Code violations increase during summer, Brentwood officials find
The warm summer weather brings out the residents for neighborhood barbecues, baseball games in the park and walks with their dogs along Brownsville Road.
It also triggers a rise in code enforcement issues and notices sent to Brentwood residents for violations of the borough code and property maintenance rules.
“The grass is growing. People are doing home improvements. Animals are outside much more often,” Councilwoman Stephanie Fox, chair of the borough's zoning and ordinance committee, said of the increase in code enforcement violations by residents in the summer.
Brentwood code officers issued 672 notices of code or property maintenance violations, or first-time notices to residents since January. Of that, 116 were in June, borough Manager George Zboyovsky said. Sixty-six of the first violation letters sent in June were for overgrown grass, weeds or hedges in the 1.5 square-mile borough, Zboyovsky said.
In 2013, about 1,500 violation letters were sent to residents, code enforcement officer Ralph Costa said.
If a resident does not comply, they can be cited by the district magistrate and issued a fine, typically between $300 and $500, with the maximum penalty for most violations for code and property maintenance set at $1,000, assistant code officer Eric Peccon said. If the resident does not pay that fee, a hearing will be scheduled before the magistrate, Zboyovsky said.
Code violation notices tend to increase in the summer.
“Grass and weeds are generally the number one item we're seeing in the summer,” Costa said.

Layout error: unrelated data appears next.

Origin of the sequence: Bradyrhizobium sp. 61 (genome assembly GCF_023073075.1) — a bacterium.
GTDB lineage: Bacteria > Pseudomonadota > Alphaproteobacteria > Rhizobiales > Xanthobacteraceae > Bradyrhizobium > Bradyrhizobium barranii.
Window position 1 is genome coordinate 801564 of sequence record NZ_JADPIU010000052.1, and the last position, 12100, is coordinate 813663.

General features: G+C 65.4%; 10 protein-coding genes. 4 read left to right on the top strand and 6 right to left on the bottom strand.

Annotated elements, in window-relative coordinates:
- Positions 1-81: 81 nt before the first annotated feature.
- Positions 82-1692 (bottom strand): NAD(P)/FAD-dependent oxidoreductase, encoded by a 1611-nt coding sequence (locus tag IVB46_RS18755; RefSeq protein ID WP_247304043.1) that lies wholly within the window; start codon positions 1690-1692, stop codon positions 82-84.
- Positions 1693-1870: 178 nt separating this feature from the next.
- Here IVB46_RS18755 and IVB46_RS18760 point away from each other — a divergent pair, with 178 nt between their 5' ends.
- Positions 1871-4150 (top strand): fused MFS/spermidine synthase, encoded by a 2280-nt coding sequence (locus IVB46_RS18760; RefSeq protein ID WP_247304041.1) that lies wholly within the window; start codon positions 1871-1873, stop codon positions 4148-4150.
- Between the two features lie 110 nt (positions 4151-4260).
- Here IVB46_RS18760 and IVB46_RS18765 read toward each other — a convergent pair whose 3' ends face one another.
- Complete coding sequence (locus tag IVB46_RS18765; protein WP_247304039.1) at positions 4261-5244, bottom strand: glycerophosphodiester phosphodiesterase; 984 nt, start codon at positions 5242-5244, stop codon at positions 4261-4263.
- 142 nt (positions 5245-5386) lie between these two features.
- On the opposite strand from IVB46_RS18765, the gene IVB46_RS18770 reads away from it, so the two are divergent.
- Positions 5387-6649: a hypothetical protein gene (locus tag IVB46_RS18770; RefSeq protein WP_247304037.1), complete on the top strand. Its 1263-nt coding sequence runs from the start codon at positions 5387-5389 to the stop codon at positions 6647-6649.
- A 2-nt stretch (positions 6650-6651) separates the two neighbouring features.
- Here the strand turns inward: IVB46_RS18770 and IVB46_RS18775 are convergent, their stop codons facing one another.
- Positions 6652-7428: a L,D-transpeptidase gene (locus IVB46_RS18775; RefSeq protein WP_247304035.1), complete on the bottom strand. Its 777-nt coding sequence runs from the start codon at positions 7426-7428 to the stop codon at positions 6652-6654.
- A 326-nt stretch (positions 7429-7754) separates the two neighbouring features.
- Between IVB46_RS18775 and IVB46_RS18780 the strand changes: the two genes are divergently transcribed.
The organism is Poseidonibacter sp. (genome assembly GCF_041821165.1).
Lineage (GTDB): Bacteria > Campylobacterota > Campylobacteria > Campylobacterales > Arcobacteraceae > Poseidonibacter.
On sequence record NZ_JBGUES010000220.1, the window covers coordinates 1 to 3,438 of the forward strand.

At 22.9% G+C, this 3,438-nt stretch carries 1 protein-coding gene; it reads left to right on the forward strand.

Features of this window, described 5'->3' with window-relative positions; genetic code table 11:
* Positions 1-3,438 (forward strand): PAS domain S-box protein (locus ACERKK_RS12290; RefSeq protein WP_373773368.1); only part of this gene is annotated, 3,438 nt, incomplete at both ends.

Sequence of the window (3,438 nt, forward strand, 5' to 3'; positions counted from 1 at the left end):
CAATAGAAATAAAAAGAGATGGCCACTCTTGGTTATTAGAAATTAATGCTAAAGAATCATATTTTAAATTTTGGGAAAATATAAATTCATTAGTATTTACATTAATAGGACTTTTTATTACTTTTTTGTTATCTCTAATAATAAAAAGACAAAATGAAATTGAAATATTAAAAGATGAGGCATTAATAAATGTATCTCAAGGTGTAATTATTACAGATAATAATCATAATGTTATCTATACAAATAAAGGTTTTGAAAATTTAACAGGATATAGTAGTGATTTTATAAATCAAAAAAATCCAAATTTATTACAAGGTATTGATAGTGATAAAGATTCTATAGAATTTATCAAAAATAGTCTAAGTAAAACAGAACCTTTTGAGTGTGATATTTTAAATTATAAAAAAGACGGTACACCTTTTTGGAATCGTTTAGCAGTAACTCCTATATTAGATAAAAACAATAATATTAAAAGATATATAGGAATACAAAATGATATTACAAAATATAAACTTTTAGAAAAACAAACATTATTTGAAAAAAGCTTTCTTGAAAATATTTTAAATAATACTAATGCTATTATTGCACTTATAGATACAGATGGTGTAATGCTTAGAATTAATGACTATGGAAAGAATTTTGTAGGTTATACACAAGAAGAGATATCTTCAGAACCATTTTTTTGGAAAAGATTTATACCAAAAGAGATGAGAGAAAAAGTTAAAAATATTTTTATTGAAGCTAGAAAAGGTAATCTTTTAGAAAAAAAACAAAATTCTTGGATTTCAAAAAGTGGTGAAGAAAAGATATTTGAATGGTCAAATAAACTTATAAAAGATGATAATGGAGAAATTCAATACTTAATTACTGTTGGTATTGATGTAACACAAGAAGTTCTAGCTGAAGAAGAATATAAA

In Brentwood, grass must be no more than 8 inches tall.
“All portions of the yards must be cut,” Fox said. “The hedges must not be allowed to encroach on the sidewalks or streets. The landlords are ultimately responsible for brush at rental properties.”
Overgrown grass and shrubbery isn't just a problem in the front yard, Peccon said. If there are weeds growing over walls or the grass is taller than 8-inches in the cracks in the pavement, that too is a violation.
Fox has seen grass as tall as three feet growing in the borough.
“It was disgusting,” she said.
Borough code officers walk or drive the streets to ensure there are no violations in the area and residents report concerns — which are always checked out by the code office, Peccon said.
For vacant properties, Brentwood will send a notice of a violation that the grass and shrubs are overgrown, Zboyovsky said. If there's no response, the borough will cut the grass and seek payment.
“It's not going to be instantaneous,” Costa said. The process of sending violation letters and waiting for a response takes time, he said.
Residents, too, have a right to cut their neighbor's shrubs and trees that encroach on their property — “straight up the line,” Zboyovsky said.
Stephanie Hacke is a staff writer for Trib Total Media. She can be reached at 412-388-5818 or email@example.com.